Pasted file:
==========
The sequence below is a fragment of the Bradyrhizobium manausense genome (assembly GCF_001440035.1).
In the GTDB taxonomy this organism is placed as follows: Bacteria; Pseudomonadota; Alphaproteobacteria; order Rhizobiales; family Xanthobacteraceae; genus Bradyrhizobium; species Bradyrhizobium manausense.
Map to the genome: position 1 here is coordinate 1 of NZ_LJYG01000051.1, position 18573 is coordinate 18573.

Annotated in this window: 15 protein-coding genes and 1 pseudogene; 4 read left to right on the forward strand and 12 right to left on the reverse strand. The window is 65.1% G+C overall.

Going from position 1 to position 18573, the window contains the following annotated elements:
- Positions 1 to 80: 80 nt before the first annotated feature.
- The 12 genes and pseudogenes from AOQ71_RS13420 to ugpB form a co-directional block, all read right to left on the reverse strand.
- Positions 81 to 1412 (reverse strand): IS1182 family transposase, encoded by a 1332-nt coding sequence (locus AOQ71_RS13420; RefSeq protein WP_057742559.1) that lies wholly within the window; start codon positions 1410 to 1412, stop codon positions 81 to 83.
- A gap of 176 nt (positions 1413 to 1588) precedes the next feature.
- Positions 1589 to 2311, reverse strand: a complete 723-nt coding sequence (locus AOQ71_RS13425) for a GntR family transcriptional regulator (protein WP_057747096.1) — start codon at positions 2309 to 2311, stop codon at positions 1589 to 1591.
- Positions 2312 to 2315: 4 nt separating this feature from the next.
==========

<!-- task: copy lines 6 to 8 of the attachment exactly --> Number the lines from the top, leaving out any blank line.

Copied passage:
- Positions 1 to 80: 80 nt before the first annotated feature.
- The 12 genes and pseudogenes from AOQ71_RS13420 to ugpB form a co-directional block, all read right to left on the reverse strand.
- Positions 81 to 1412 (reverse strand): IS1182 family transposase, encoded by a 1332-nt coding sequence (locus AOQ71_RS13420; RefSeq protein WP_057742559.1) that lies wholly within the window; start codon positions 1410 to 1412, stop codon positions 81 to 83.